Installing Linux on an old PC

Dennis Faas's picture

Thinking about throwing out that old PC because it can't run the latest version of MS Windows? Hold your horses!

In the last few newsletters, there has been much talk about upgrading an old Pentium-1 computer -- which paths to take, and why an upgrade may not be the best route.

Recently, I received an email from an Infopackets Reader, Stu W., which mentioned a great alternative to upgrading an old PC. He writes:

" I would personally NOT upgrade the hardware [of an old PC]. Instead, I would upgrade the operating system (OS) to something like Peanut Linux, Small Linux or even Corel Linux. These distributions will make an old Pentium 'sing a new song.' There are several small downloadable versions of the Linux OS that are geared at older and ailing Pentium/486/386 class of computers. "

Here are some quick links:

I particularly found the last link useful, as it compares major differences between many of the Linux distributions. While quickly flipping through the site, I stumbled upon the Peanut Linux that Stu W. was referring to. The statement about how this particular OS was geared toward Windows users really grabbed my attention:

" Do you want an alternative to your existing OS? With Peanut Linux you only have to download 85 Mb. How's that! Just 85 Mb of data contain this already pre-software configured OS with a spectacular GUI and the most versatile operating system available today!. (It's especially made for people new to Linux). This is the most POWERFUL and FUN distribution yet! We aim to please all users, experts and newbies alike who have already installed Windows 9x or Win NT 2000 with a full installation. And of course Peanut Linux is jam packed with the newest LINUX software available today. The entire system when installed is less than 299 Mb and this makes it the most convenient, fastest, operable and appealing LINUX distribution... you decide! " (review) (screenshots) (download) (free games)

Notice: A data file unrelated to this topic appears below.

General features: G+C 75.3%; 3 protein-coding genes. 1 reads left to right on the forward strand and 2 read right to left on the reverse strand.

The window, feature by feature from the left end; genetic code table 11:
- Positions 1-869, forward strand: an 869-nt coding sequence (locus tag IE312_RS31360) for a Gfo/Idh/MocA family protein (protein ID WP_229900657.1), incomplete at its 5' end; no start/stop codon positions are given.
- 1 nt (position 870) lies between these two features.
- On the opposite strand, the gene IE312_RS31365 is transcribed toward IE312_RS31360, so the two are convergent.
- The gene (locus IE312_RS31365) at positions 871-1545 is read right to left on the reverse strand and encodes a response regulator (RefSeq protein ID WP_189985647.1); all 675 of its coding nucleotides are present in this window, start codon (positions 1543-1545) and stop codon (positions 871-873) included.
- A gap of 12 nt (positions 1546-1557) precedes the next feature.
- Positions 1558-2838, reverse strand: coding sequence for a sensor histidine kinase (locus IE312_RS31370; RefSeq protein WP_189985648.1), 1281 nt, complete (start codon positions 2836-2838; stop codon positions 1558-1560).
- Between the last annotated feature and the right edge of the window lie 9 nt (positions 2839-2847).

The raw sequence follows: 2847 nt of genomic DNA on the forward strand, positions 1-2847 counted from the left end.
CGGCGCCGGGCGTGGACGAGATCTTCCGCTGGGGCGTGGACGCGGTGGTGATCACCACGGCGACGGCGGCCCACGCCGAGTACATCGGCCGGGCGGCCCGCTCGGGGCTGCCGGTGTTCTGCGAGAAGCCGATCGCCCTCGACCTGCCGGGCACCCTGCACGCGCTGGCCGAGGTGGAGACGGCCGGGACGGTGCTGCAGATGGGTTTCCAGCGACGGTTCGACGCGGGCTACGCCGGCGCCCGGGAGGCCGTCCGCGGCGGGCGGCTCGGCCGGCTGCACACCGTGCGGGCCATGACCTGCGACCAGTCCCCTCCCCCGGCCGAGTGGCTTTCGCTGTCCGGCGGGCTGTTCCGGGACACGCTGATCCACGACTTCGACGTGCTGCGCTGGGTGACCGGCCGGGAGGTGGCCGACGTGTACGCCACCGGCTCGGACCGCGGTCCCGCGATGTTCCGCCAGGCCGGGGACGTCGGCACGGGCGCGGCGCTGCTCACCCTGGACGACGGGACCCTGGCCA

Sounds pretty fair to me. Best of all, it's free!

One thing worth mentioning is that Linux is quite different from Windows. So, be prepared to learn something new. One of the other pluses about Linux is its stability: there really is nothing like it. Microsoft Windows will probably never be as stable as Linux is, simply because Linux is Open Source -- it is freely distributable, modifiable, and constantly being improved. Besides that, it has been around longer (since the 1960's).

Is it possible to use Windows and Linux on the same machine?

Absolutely. A few weeks ago, John A. wrote in to tell me of a web site that shows you how to add more than one operating system to your machine:

" Here is a site that would advise the user interested in loading Windows with Linux. It's a great info site for Linux newcomers. "

So there you have it: breath life back into that old machine!

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